Wednesday, October 10, 2012

Fujifilm X-Pro1 – My best camera yet!

I had been uninspired for the longest time, which to some extent explains the lack of updates here in recent months.

Sometimes, it really does take a new toy to reignite your passion for a hobby.

For me, it’s the Fujifilm X-Pro1 – a camera I had long considered out of my budget (despite my spendthrift tendencies), and with a sluggish AF, didn’t seem to worth the money. But it came into my radar again after I read that the latest firmware version has raised the AF speed to more acceptable levels.

Given that film was getting way too expensive to use, and that I felt the Ricoh GXR system has offered little to look forward to with no new lenses in the horizon, I decided to sell off all my existing camera gear on the local online photography forum Clubsnap to fund my transition to Fujifilm.

And I am so glad I did.

 
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READY FOR PRIMETIME: My fully accessorised Fujifilm X-Pro1.

 

I chose the 18mm f2 and 60mm f2.4 to replicate my favourite lenses in my Nikon/Ricoh setup. The image quality of the 60mm is just stellar, and I daresay it rivals my Zeiss ZF 100mm f2 Makro-Planar. I intend to use it mainly for portraits, street photography and flowers, just as I did with my first “pro” lens, the Nikon AFS Micro-Nikkor 60mm f2.8. The 18mm, being wider, is great for general photography, and it's quite compact too. It's not as sharp as the 60mm, but sharpness isn't everything.

Well, I couldn't just stop there – the X-Pro1 is such a gorgeous camera and it deserves the right accessories to bring out its best. After endless hours of research online and a trip to the usual camera shops in Singapore, I finally managed to put together my ideal set of accessories for the camera.

My final set-up:
Strap: Artisan & Artist ACAM 301 Silk Cord Strap (link here)
Case: Leicatime custom leather half-case with built-in grip (link here)
Soft Release: From Decamera Consultant (link here)

I wanted a case that can protect the back of the camera – which is the point of having a case in the first place. This is where most of the common options, such as the cases from Gariz and Zelenpol, fail terribly, because they offer zero protection. They are nothing more than fashion accessories!

At the end of the day, the Leicatime cases, while expensive, are possibly the best you can get for the camera. Besides having a back cover, it comes with a built-in grip which greatly enhances the ergonomics of the camera. In addition, you can customise it by choosing the colour, case type (half case or full case) and add on various options such as a battery door and a deluxe strap. The leather smells great too. I went with black because it goes well with the red strap I'd bought.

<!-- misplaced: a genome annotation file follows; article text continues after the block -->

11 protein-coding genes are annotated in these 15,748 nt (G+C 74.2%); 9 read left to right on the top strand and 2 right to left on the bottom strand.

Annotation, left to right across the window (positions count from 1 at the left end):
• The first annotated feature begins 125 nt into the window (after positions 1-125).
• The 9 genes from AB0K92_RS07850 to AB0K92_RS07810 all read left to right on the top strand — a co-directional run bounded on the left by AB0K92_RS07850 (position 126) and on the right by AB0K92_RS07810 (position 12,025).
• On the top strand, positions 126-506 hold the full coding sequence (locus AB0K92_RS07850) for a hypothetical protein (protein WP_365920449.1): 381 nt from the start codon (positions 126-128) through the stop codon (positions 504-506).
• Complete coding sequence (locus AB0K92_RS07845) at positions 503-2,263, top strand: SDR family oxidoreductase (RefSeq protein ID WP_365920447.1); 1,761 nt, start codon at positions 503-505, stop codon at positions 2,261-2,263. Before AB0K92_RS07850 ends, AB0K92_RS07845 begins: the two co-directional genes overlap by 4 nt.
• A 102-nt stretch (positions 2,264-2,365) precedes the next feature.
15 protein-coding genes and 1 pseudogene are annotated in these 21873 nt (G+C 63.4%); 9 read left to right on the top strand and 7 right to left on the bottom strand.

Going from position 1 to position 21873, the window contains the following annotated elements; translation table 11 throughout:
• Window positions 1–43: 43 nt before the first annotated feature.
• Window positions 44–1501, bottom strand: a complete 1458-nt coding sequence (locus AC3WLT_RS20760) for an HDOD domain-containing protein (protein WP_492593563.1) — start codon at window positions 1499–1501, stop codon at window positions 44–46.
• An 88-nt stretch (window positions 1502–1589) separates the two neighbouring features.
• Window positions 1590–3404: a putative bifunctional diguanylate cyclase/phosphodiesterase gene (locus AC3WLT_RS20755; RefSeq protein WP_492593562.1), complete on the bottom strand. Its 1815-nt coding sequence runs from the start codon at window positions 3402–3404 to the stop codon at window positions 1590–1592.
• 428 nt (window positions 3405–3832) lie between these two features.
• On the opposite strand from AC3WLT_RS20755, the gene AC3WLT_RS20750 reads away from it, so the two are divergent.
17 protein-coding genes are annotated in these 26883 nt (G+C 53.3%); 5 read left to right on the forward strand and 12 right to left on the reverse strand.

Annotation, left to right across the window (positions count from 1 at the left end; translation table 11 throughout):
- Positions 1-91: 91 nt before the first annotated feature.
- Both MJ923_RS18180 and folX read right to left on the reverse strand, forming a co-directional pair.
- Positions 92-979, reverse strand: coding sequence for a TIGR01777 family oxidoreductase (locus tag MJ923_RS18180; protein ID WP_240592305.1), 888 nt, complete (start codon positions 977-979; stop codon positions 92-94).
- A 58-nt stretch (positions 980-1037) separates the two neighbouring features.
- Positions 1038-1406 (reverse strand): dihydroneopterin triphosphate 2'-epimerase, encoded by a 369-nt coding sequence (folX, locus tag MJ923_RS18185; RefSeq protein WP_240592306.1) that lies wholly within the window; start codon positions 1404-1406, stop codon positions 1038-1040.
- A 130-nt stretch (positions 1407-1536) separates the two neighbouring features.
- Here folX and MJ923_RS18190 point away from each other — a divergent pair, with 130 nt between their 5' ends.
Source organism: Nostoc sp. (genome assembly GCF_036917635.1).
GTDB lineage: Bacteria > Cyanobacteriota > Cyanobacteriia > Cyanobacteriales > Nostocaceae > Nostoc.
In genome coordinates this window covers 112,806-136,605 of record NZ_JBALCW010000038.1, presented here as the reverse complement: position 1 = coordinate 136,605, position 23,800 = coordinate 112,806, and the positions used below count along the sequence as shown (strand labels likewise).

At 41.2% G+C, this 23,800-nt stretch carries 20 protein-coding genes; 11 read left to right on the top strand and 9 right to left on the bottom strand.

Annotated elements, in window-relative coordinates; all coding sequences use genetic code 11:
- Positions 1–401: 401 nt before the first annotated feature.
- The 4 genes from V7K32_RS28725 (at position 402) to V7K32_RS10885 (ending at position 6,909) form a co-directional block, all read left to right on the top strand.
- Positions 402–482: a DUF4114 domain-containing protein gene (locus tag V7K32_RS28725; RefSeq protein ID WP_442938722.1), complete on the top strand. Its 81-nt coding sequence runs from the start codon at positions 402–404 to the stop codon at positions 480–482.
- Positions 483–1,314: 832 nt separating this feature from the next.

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LUSH LEATHER: Luigi Crescenzi’s hand-made cases are probably the best you can get for your Fujifilm and Leica cameras! If you have already  invested so much in your gear, you should not be stingy about getting the best cases for them.

 

The Artisan and Artist strap looks rather "funny" initially, as it's round and not flat like the straps most shooters are used to. But the design lends itself well to wrapping around the hand, as the product page linked above shows.

And I go around telling people I'm using the same strap as what samurai used to tie their swords to their belts in the Tokugawa period. It’s true!

 
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SAMURAI SILK: Just like the camera, this was made in Japan, which for me is a mark of quality assurance.

 

I had initially bought a Tom Abrahamsson soft release for the camera, but Mr Philip Tay from Decamera Consultant (from whom I'd bought the A&A strap) pointed out that it was too high for the camera. That was exactly what bothered me about the Tom Abrahamsson – it’s a pretty little nub but it feels a little ill-fitting. The custom-made soft release sold by Mr Tay, however, has a much lower profile, screws in all the way and looks as if it is part of the camera. Mr Tay ships overseas as well, so do contact him if you want to get one! I can’t recommend it enough.

 
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I’ve already brought the camera out a few times, and the image quality has been nothing short of impressive. The hybrid viewfinder – one of the camera’s key selling points – is a joy to use. I even feel a little guilty for not missing my Nikon and Ricoh gear at all.

In addition to the X-Pro1, I’ve also started experimenting with Nik Software’s Color Efex Pro 4 and Silver Efex Pro 2 plug-ins. The results have been very encouraging so far. In fact, the photos you see here were taken by a low-end Fujifilm J15fd compact camera, and touched up using Color Efex Pro. I’ve already bought the Nik Software Complete Collection (download version), as it is cheaper than buying the Color Efex and Silver Efex separately, The other products in the package are like a bonus, and I will probably take them for a spin at some point.

Interesting times ahead! I’m headed to Japan for a two-week holiday this weekend, and I can’t wait to take some shots with my latest rig.

 
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THANK YOU, LUIGI

 

2 comments:

Gunston Gun said...

hello, it is great to read your post here using X-Pro1. I'm just acquired a black edition of X100, was fascinated with the street photography recently.
Hope to learn more from you for taking photo?
and which soft release is recommended for my X100?

Zhaowei Lin said...

Hi Gunston, that's a very nice camera you have there.
The Decamera Consultant soft releases are among the best in my opinion. The shop is located near Paya Lebar MRT so it's worth checking out. You may also want to get a strap along with the soft release, if you find the Fujifilm strap boring or inadequate.